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Movie Reviews
'The Lovely Bones'
(Mark Wahlberg, Rachel Weisz, Susan Sarandon, Stanley Tucci, et al / PG-13 / Thriller)

Overview: Visionary Heavenly Creatures director Peter Jackson teams with longtime collaborators Fran Walsh and Philippa Boyens to adapt author Alice Sebold's best-selling novel concerning a murdered young girl who watches from heaven as her family attempts to cope with their devastating loss, and tracks her killer as he stealthily covers his tracks and prepares to claim his next victim.

Review: So I’m sure you have never heard of me, but I was given an opportunity to write reviews for Exclusive Magazine. My name is Aria Reese and I’m in 11th grade. So now you know a little bit about me, I'm going to let you get to know the movie 'The Lovely Bones.'

So I guess not reading the novel set my expectations to a lower level because the only information I knew was what the trailer showed me. When the movie started, the narration of “Susie Salmon” made the scene make more sense and set the personality of Susie.

Susie is a down to earth, semi-dork, typical American teenager. At this point of the movie Susie doesn’t really realize how precious life is. She treats life like any other teenager would; like only worrying about her friends, love interests, hobbies, and fun. She won’t realize how special life is until it’s gone.

After Susie dies (and I’m not giving out any details of her murder), her parents completely fall apart. Surprisingly, her two siblings, Lindsey and Buckley, don’t show their anger, sadness, or loss. This showed that the director mainly wanted to focus on the Susie and her parents. Susie’s parents, Abigail and Jack Salmon, have different ways of dealing with depression and loss which will eventually draw them apart for about half of the movie.

At one point in the movie Abigail Salmon actually starts telling people she only has two kids which shocked me! Like I don’t care if you lost a child or not, you just don’t leave them out like that! So right before Abigail takes a “vacation,” Grandma Lynn moves in to help the family deal with the loss and whip them back into shape.

Grandma Lynn is the bitter, sarcastic, drunken mess that I never underestimated for a second in the movie. She really showed the family that life goes on. She even referred to the situation as “a tomb sitting in the middle of their house.”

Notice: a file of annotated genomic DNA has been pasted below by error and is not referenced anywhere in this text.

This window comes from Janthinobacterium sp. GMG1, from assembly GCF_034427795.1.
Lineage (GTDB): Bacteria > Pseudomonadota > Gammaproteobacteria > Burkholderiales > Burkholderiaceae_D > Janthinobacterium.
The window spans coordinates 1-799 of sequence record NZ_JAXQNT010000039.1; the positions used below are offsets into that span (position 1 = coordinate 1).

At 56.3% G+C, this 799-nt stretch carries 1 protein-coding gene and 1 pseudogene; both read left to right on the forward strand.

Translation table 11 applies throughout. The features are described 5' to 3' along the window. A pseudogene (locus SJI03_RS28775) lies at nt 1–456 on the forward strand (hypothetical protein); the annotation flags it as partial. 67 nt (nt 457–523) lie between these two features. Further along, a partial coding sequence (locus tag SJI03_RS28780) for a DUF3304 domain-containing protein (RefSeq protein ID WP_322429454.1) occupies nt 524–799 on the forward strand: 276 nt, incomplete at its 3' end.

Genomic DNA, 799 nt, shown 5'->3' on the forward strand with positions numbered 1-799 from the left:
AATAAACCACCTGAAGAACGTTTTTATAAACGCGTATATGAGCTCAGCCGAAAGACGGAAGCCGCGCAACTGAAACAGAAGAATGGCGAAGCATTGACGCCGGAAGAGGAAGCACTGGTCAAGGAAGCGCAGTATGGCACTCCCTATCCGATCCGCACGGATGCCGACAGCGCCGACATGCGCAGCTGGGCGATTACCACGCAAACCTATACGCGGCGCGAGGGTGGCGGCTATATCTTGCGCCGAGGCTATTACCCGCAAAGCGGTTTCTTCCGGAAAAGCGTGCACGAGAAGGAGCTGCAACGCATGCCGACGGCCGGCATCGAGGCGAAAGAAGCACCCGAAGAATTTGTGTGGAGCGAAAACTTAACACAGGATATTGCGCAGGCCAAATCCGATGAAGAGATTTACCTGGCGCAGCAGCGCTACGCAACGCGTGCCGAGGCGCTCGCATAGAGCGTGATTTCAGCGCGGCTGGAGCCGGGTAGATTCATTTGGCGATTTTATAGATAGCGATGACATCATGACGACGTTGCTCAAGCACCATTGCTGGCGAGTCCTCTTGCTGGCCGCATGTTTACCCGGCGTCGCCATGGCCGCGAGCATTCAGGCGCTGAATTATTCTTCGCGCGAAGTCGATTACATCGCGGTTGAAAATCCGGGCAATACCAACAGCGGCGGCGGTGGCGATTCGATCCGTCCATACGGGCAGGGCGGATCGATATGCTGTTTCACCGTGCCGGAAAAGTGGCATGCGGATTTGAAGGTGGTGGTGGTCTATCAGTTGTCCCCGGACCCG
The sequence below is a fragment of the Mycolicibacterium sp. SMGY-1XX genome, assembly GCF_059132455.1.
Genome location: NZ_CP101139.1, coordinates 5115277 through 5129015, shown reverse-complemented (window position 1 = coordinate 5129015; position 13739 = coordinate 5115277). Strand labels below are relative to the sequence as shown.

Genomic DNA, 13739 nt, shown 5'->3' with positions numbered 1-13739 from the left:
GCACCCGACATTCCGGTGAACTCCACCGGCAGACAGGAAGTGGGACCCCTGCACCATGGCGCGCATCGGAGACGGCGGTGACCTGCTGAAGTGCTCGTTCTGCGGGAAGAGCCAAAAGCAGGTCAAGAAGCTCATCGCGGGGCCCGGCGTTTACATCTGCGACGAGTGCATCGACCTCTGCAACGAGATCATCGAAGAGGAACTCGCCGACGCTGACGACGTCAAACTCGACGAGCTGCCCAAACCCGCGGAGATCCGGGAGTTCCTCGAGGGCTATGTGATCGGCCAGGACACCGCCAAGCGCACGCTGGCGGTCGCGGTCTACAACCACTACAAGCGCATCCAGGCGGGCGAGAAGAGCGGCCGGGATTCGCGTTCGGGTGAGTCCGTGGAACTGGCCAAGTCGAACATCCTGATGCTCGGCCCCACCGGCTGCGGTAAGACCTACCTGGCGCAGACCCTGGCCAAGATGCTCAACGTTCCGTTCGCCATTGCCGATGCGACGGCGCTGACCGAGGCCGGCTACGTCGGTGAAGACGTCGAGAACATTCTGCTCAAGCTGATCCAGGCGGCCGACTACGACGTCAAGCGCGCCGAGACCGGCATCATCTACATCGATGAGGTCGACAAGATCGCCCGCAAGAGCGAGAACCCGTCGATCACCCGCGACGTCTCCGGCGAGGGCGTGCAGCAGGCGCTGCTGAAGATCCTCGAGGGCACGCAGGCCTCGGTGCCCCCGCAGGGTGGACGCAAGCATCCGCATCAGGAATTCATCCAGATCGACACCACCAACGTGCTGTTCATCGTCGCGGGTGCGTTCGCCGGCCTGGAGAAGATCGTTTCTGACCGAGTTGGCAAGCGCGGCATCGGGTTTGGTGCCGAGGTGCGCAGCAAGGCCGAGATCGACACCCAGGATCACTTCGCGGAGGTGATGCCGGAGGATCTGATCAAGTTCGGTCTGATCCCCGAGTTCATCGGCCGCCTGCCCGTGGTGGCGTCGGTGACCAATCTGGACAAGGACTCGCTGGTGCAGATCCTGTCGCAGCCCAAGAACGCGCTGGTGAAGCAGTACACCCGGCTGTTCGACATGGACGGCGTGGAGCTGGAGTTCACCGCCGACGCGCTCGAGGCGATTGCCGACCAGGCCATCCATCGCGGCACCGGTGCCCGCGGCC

George Harvey AKA the creepy neighbor is played by Stanley Tucci (known by most girls as his supporting role in The Devil Wears Prada) who shows his true cards later in the movie when he gives away a BIG secret about himself that I didn’t see coming. I was reading up on Stanley Tucci and I came across this interview when he claims he almost declined the role because he had kids and can’t stand the constant stories of kids being endangered in any way.

This shocked me since he had the role completely correct in every form from his eye focus to his body language. Even though his role was so interesting, my favorite character was still Susie Salmon.

Susie Salmon (Saoirse Ronan - and by the way, I just found out how to say her name correctly!) is the major dynamic character of this film! She changes her outlook on life so much once she loses it. I totally think 90% of the girls in my school act just the same as she did before she was murdered because of her priorities in life. When Susie is in the “in-between” stage, her environment was portraying her emotions. When she was sad, everything around her was water, when she was happy the sun was out and the flowers where in full bloom.

Unfortunately the “in-between” stage was a little sketchy towards the end when this anger came upon her out of nowhere. The only time she really showed her anger towards her murderer was at the end when she needed closure. Saoirse Ronan’s acting skills were unbelievable in this film; you could really tell she understood the character.

Overall, 'The Lovely Bones' is a pretty well thought out movie. Unfortunately some areas where either sketchy, “cheesy,” or had a simple and unnecessary transition. I gave the movie, as a whole, 3 (out of a possible 5) stars.

Reviewed by Aria Reese